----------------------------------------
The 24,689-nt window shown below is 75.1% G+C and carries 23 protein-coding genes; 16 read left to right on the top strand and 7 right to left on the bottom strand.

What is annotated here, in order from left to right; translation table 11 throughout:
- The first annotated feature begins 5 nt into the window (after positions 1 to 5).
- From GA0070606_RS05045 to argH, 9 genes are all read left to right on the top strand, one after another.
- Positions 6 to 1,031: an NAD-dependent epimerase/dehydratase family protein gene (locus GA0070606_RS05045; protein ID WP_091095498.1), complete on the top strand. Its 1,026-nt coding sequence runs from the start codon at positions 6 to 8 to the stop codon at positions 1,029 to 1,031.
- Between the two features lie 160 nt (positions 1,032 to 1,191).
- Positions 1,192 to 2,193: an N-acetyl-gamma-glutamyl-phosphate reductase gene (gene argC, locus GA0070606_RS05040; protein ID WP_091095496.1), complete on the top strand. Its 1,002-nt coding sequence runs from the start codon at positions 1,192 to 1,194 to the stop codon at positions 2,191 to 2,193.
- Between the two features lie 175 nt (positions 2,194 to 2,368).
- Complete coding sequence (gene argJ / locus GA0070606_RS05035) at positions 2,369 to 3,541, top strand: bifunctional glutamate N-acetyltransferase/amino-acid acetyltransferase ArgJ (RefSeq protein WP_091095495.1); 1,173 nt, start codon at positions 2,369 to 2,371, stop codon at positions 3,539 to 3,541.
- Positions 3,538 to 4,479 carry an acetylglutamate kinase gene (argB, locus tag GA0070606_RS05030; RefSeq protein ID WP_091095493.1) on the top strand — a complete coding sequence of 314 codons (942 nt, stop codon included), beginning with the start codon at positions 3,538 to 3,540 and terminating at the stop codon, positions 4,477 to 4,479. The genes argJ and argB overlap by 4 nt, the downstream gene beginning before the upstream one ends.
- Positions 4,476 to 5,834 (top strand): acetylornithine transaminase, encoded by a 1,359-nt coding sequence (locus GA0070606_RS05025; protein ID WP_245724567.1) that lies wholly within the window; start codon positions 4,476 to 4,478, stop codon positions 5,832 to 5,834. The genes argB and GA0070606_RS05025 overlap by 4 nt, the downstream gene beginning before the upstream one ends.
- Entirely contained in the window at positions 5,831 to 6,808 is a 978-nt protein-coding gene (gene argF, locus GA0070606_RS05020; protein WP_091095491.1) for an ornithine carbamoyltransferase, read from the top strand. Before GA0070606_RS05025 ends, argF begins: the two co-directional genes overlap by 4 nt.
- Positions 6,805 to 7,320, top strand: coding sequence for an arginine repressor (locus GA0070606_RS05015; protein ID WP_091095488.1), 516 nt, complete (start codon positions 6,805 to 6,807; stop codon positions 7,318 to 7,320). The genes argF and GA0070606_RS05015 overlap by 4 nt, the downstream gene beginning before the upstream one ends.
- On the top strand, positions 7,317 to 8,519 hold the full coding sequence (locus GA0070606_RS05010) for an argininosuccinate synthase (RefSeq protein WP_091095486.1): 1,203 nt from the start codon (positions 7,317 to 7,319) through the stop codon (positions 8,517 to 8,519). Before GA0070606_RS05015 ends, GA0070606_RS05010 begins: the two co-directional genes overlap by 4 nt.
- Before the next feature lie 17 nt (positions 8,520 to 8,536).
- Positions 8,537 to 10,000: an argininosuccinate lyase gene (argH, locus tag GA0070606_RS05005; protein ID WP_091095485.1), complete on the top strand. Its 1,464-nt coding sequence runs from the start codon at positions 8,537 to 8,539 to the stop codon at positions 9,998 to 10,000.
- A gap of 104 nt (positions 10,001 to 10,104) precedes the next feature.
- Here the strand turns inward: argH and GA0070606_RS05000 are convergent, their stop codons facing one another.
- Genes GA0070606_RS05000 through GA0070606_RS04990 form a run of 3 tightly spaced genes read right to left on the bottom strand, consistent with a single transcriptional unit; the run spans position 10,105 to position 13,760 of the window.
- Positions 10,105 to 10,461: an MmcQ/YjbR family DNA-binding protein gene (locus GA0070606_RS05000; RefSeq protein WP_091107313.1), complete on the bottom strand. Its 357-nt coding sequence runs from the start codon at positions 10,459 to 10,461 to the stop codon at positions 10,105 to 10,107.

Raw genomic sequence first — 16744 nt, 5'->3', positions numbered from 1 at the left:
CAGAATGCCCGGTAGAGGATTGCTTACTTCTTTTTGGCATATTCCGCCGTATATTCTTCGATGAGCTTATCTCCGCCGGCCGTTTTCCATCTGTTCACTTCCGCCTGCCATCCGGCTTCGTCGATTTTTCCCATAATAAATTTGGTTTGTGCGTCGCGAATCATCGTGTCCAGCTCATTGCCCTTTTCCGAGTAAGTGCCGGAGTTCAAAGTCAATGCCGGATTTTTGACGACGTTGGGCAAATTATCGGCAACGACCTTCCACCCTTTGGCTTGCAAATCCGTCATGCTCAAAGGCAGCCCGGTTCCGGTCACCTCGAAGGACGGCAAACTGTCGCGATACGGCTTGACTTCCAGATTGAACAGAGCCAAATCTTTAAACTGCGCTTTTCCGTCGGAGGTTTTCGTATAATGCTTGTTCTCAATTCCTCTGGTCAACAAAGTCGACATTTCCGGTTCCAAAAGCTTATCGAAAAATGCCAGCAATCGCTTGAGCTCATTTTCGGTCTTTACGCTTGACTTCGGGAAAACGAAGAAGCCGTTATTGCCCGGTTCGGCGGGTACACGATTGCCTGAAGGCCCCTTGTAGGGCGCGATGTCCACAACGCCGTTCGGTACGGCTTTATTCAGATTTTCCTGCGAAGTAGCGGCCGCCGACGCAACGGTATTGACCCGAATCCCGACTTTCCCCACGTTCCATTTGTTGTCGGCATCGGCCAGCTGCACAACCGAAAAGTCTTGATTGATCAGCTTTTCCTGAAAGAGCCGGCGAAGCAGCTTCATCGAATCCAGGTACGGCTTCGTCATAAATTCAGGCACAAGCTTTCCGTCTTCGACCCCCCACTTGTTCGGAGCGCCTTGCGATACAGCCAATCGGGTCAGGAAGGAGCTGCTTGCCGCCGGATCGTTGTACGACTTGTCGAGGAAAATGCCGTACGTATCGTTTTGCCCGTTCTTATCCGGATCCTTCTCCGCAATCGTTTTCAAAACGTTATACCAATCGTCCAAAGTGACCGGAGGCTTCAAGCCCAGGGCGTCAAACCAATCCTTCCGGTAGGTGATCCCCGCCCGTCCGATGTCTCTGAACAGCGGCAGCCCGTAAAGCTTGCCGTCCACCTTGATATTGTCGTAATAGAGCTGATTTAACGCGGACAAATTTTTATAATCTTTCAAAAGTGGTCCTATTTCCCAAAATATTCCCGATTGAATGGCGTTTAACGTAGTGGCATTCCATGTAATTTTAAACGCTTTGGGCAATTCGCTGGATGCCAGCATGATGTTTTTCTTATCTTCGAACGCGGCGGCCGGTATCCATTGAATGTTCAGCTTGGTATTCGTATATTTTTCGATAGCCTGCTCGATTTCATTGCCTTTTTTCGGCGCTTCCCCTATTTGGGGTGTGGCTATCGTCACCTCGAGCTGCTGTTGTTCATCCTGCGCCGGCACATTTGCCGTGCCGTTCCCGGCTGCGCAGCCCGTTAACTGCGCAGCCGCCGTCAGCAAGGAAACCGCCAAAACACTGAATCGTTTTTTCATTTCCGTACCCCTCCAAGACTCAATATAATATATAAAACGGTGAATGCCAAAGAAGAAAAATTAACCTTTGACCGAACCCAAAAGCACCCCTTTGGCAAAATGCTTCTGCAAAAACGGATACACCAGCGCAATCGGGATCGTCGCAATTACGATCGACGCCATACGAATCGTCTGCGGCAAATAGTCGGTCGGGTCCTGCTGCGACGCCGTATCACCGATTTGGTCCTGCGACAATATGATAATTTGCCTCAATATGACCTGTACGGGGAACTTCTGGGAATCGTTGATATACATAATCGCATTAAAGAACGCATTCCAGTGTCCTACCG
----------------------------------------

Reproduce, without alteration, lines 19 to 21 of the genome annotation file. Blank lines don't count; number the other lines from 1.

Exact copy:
- Genes GA0070606_RS05000 through GA0070606_RS04990 form a run of 3 tightly spaced genes read right to left on the bottom strand, consistent with a single transcriptional unit; the run spans position 10,105 to position 13,760 of the window.
- Positions 10,105 to 10,461: an MmcQ/YjbR family DNA-binding protein gene (locus GA0070606_RS05000; RefSeq protein WP_091107313.1), complete on the bottom strand. Its 357-nt coding sequence runs from the start codon at positions 10,459 to 10,461 to the stop codon at positions 10,105 to 10,107.

Raw genomic sequence first — 16744 nt, 5'->3', positions numbered from 1 at the left: